The gameplay is very similar to the mechanics of previous titles, and overall this is a move for the better. First and foremost we get more weapons, which is very nice as I preferred the Lunar Staff myself while others preferred the claw weapon. Enemies are more aggressive and have more health, but you can abuse the autoguard feature in Easy mode to just clear the story though at harsh penalties to XP gained so the game has a nice balance of challenge while being finishable. Checkpoints seem to be decently placed so on harder difficulties you might be able to reach the next save point once you learn how to not suck. Though at times it feels like the camera is an enemy too, but this seems to have been a problem which will persist until those VR headsets become the norm and we can use peripheral vision.
Yes, there are times when QTEs play a part in the game, but this is a surprisingly less evil version. For starters, there are never QTEs in cinematics, so you can watch the cutscenes in peace. Secondly, the QTEs are almost entirely assigning buttons to perform regular actions. A guy tries to ambush you? Use the same command to dodge that you normally dodge with. Have to tear up the armor on an attack helicopter? Press the strong attack button. It’s hard to be particularly angry when the QTEs feel like an extension of normal gameplay.
Razor’s Edge also added a couple stages with Ayane bringing her fast and furious frenzy of violence and dubious plot support. Her stages were certainly fun to play as she starts out of the gate with a decent set of skills and leveled up abilities. To be honest, going from Ayane back to Ryu felt like being Megatron DeathKiller 3000 to the fat kid in PE struggling to meet the minimum requirements in physical abilities. However, it is possible to play Ayane in parts centered on Ryu due to the Chapter Challenge. You can also play as Momoji, one of the supporting characters, and of course Kasumi for no reason other than she gets shoehorned in to pander.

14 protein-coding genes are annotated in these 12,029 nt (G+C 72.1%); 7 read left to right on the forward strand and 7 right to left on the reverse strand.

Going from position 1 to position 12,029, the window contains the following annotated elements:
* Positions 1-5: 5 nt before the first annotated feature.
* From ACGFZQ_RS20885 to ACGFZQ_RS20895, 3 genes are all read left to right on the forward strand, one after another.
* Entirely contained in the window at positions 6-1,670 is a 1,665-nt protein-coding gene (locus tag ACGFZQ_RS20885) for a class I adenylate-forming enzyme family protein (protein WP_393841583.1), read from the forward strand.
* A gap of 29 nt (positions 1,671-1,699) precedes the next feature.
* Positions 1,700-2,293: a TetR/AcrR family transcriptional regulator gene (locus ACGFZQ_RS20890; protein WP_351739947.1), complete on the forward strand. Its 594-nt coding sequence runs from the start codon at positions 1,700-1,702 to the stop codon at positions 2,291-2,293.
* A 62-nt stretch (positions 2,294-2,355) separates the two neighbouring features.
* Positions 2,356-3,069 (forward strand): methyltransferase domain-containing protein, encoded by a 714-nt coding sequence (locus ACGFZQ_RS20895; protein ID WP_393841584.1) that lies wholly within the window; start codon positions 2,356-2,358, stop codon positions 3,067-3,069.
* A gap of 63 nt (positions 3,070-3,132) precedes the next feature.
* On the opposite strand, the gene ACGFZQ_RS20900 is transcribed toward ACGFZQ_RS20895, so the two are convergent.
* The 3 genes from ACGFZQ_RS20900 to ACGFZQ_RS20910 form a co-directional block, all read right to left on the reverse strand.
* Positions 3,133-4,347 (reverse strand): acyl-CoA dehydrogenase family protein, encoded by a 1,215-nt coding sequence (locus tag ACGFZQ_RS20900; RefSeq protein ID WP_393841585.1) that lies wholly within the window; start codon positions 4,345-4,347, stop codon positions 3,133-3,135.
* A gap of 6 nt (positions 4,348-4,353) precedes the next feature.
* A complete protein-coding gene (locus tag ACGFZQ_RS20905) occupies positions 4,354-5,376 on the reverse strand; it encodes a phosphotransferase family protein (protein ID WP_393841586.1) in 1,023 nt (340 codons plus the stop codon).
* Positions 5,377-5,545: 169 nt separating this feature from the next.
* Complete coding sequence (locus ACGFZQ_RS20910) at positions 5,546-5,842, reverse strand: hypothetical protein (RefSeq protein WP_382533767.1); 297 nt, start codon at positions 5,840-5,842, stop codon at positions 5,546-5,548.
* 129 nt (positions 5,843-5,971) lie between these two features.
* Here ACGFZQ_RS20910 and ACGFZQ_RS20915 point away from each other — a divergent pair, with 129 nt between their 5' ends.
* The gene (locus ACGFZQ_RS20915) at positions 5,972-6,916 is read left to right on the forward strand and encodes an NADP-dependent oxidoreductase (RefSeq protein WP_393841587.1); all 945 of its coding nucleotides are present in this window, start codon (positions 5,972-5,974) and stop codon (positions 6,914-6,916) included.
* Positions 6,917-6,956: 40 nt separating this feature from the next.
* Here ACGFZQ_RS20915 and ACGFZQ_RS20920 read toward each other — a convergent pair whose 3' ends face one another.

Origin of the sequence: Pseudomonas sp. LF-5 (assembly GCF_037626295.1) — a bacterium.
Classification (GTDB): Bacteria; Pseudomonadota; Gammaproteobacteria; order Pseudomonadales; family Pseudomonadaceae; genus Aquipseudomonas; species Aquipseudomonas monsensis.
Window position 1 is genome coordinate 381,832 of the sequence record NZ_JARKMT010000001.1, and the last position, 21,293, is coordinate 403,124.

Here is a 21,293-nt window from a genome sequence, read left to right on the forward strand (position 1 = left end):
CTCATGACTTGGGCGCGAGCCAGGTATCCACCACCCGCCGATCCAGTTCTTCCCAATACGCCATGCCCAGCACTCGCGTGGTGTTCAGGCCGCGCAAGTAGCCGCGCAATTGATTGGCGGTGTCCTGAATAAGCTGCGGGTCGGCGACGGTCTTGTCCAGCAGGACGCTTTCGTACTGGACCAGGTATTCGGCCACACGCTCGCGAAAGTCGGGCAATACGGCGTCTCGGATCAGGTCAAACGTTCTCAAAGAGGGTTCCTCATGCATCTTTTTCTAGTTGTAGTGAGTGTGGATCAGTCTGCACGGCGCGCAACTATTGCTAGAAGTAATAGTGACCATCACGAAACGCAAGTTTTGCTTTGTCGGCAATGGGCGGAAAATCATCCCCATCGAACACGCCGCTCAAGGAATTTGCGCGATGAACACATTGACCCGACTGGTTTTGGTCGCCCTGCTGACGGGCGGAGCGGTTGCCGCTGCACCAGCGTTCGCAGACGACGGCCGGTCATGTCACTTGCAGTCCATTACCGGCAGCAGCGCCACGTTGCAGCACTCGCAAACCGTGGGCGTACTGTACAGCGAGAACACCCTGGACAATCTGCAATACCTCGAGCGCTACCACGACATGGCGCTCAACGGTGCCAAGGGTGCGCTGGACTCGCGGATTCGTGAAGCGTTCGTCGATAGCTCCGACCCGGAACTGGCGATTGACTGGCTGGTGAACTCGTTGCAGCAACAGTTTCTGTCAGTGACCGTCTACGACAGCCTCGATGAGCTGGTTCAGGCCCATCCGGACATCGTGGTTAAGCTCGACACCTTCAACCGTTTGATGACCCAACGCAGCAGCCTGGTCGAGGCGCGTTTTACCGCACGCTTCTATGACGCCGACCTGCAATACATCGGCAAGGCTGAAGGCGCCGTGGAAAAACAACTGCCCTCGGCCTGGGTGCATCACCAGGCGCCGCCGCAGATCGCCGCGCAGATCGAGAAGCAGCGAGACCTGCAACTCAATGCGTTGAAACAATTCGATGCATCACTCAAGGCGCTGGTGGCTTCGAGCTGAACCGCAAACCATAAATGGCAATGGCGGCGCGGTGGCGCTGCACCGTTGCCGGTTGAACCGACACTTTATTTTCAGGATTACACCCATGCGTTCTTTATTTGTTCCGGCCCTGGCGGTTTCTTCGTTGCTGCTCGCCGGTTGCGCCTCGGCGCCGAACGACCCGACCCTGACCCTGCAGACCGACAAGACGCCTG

Remember when collectibles in games actually conferred in game bonuses? Pepperidge Farm remembers, and Razor’s Edge too. Gathering Golden Scarabs lets the player increase their max health, get new weapons and ninpo that isn’t unlocked through normal gameplay. Too many games these days throw collectibles at you which serve to fill in important plot details which the main story should be addressing, or to pad gameplay with no reward other than the achievement.
Then there is the multiplayer… while there is an appeal to tackling challenges beside an experienced player in the co-op trials, the game seems to want people in the Clan Battle mode. Team Ninja is no more guilty than other major game companies, but I still don’t quite see them anywhere near the top as their competitors and for that reason the online pass requirement is a boneheaded move. Ninja Gaiden already appeals to a smaller, more hardcore demographic and online passes generally exclude players who rent their copies. To me, a good competitive multiplayer mode requires getting as many people as possible participating so that there’s an ample pool of rank amateurs to battle each other for practice as well as be fodder for mid-level players. When the servers are already ghost towns, it’s not much fun to get your only matches with god tier players who savage you like a pissed off kitten with a ragdoll.
The final product is a game which should have been more awesome than it actually was, but the developers didn’t get when to be serious and when to have a sense of humor about the game’s over the top nature. Yes, people are gonna write it off over surface issues as well as Team Ninja’s reputation and ignore that there’s a decent action game with the sensibilities of a B- movie. However, I still think that a better subtitle would have been, “Die, Ryu Hayabusa, Die.”